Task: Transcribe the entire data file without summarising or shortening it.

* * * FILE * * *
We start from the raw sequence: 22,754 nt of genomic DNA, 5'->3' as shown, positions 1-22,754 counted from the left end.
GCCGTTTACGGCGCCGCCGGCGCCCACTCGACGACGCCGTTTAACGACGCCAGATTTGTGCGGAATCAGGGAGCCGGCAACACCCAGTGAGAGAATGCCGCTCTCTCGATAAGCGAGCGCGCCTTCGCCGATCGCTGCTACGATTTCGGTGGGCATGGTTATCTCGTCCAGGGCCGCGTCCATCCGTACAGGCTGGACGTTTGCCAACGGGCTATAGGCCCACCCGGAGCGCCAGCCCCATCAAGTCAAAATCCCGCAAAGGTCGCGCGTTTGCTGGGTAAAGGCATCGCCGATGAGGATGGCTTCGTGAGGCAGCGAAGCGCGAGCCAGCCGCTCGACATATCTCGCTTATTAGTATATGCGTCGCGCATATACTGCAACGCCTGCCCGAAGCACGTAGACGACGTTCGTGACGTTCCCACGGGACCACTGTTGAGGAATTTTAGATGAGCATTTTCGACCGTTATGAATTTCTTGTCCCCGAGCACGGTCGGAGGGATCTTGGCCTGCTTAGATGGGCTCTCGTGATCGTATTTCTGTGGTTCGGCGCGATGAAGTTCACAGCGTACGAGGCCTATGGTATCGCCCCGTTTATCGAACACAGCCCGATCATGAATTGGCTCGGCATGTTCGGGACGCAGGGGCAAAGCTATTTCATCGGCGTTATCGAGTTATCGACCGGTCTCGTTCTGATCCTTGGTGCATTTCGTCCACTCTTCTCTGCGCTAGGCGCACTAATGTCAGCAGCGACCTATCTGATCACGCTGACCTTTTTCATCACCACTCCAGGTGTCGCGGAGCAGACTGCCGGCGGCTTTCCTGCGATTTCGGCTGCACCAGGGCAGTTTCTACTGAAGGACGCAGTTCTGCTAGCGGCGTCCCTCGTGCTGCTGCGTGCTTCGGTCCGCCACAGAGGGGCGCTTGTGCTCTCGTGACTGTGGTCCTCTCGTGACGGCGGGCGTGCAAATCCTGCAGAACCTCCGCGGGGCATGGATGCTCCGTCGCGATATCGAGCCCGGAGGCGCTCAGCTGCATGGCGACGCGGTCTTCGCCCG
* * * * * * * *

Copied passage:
We start from the raw sequence: 22,754 nt of genomic DNA, 5'->3' as shown, positions 1-22,754 counted from the left end.
GCCGTTTACGGCGCCGCCGGCGCCCACTCGACGACGCCGTTTAACGACGCCAGATTTGTGCGGAATCAGGGAGCCGGCAACACCCAGTGAGAGAATGCCGCTCTCTCGATAAGCGAGCGCGCCTTCGCCGATCGCTGCTACGATTTCGGTGGGCATGGTTATCTCGTCCAGGGCCGCGTCCATCCGTACAGGCTGGACGTTTGCCAACGGGCTATAGGCCCACCCGGAGCGCCAGCCCCATCAAGTCAAAATCCCGCAAAGGTCGCGCGTTTGCTGGGTAAAGGCATCGCCGATGAGGATGGCTTCGTGAGGCAGCGAAGCGCGAGCCAGCCGCTCGACATATCTCGCTTATTAGTATATGCGTCGCGCATATACTGCAACGCCTGCCCGAAGCACGTAGACGACGTTCGTGACGTTCCCACGGGACCACTGTTGAGGAATTTTAGATGAGCATTTTCGACCGTTATGAATTTCTTGTCCCCGAGCACGGTCGGAGGGATCTTGGCCTGCTTAGATGGGCTCTCGTGATCGTATTTCTGTGGTTCGGCGCGATGAAGTTCACAGCGTACGAGGCCTATGGTATCGCCCCGTTTATCGAACACAGCCCGATCATGAATTGGCTCGGCATGTTCGGGACGCAGGGGCAAAGCTATTTCATCGGCGTTATCGAGTTATCGACCGGTCTCGTTCTGATCCTTGGTGCATTTCGTCCACTCTTCTCTGCGCTAGGCGCACTAATGTCAGCAGCGACCTATCTGATCACGCTGACCTTTTTCATCACCACTCCAGGTGTCGCGGAGCAGACTGCCGGCGGCTTTCCTGCGATTTCGGCTGCACCAGGGCAGTTTCTACTGAAGGACGCAGTTCTGCTAGCGGCGTCCCTCGTGCTGCTGCGTGCTTCGGTCCGCCACAGAGGGGCGCTTGTGCTCTCGTGACTGTGGTCCTCTCGTGACGGCGGGCGTGCAAATCCTGCAGAACCTCCGCGGGGCATGGATGCTCCGTCGCGATATCGAGCCCGGAGGCGCTCAGCTGCATGGCGACGCGGTCTTCGCCCG